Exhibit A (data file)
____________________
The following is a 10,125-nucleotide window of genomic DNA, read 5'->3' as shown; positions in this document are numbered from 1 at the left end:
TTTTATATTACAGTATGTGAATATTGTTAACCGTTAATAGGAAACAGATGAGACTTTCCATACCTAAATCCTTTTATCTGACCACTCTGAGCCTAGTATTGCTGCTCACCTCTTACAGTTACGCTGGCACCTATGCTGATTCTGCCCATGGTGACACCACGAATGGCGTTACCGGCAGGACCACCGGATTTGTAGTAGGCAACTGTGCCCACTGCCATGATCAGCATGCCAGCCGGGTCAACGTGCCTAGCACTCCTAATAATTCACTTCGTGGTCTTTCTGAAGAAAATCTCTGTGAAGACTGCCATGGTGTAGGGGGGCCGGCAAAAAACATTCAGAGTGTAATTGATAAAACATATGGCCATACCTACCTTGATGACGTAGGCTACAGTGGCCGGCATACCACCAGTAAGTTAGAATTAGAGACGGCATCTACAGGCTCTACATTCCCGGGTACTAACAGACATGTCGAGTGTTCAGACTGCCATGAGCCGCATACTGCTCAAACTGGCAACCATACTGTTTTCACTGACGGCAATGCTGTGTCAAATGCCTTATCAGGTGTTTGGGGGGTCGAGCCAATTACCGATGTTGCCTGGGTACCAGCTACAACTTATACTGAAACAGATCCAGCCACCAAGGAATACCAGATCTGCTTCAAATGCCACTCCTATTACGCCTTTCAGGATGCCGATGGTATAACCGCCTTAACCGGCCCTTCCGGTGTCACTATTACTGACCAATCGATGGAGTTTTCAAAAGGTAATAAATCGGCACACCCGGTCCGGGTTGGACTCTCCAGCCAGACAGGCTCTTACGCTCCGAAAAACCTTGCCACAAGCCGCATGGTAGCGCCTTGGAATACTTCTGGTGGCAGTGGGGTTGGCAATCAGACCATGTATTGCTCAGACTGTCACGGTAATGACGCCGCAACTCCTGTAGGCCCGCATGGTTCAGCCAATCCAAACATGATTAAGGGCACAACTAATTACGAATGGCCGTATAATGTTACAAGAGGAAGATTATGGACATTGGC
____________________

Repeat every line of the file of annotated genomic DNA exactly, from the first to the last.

The following is a 10,125-nucleotide window of genomic DNA, read 5'->3' as shown; positions in this document are numbered from 1 at the left end:
TTTTATATTACAGTATGTGAATATTGTTAACCGTTAATAGGAAACAGATGAGACTTTCCATACCTAAATCCTTTTATCTGACCACTCTGAGCCTAGTATTGCTGCTCACCTCTTACAGTTACGCTGGCACCTATGCTGATTCTGCCCATGGTGACACCACGAATGGCGTTACCGGCAGGACCACCGGATTTGTAGTAGGCAACTGTGCCCACTGCCATGATCAGCATGCCAGCCGGGTCAACGTGCCTAGCACTCCTAATAATTCACTTCGTGGTCTTTCTGAAGAAAATCTCTGTGAAGACTGCCATGGTGTAGGGGGGCCGGCAAAAAACATTCAGAGTGTAATTGATAAAACATATGGCCATACCTACCTTGATGACGTAGGCTACAGTGGCCGGCATACCACCAGTAAGTTAGAATTAGAGACGGCATCTACAGGCTCTACATTCCCGGGTACTAACAGACATGTCGAGTGTTCAGACTGCCATGAGCCGCATACTGCTCAAACTGGCAACCATACTGTTTTCACTGACGGCAATGCTGTGTCAAATGCCTTATCAGGTGTTTGGGGGGTCGAGCCAATTACCGATGTTGCCTGGGTACCAGCTACAACTTATACTGAAACAGATCCAGCCACCAAGGAATACCAGATCTGCTTCAAATGCCACTCCTATTACGCCTTTCAGGATGCCGATGGTATAACCGCCTTAACCGGCCCTTCCGGTGTCACTATTACTGACCAATCGATGGAGTTTTCAAAAGGTAATAAATCGGCACACCCGGTCCGGGTTGGACTCTCCAGCCAGACAGGCTCTTACGCTCCGAAAAACCTTGCCACAAGCCGCATGGTAGCGCCTTGGAATACTTCTGGTGGCAGTGGGGTTGGCAATCAGACCATGTATTGCTCAGACTGTCACGGTAATGACGCCGCAACTCCTGTAGGCCCGCATGGTTCAGCCAATCCAAACATGATTAAGGGCACAACTAATTACGAATGGCCGTATAATGTTACAAGAGGAAGATTATGGACATTGGC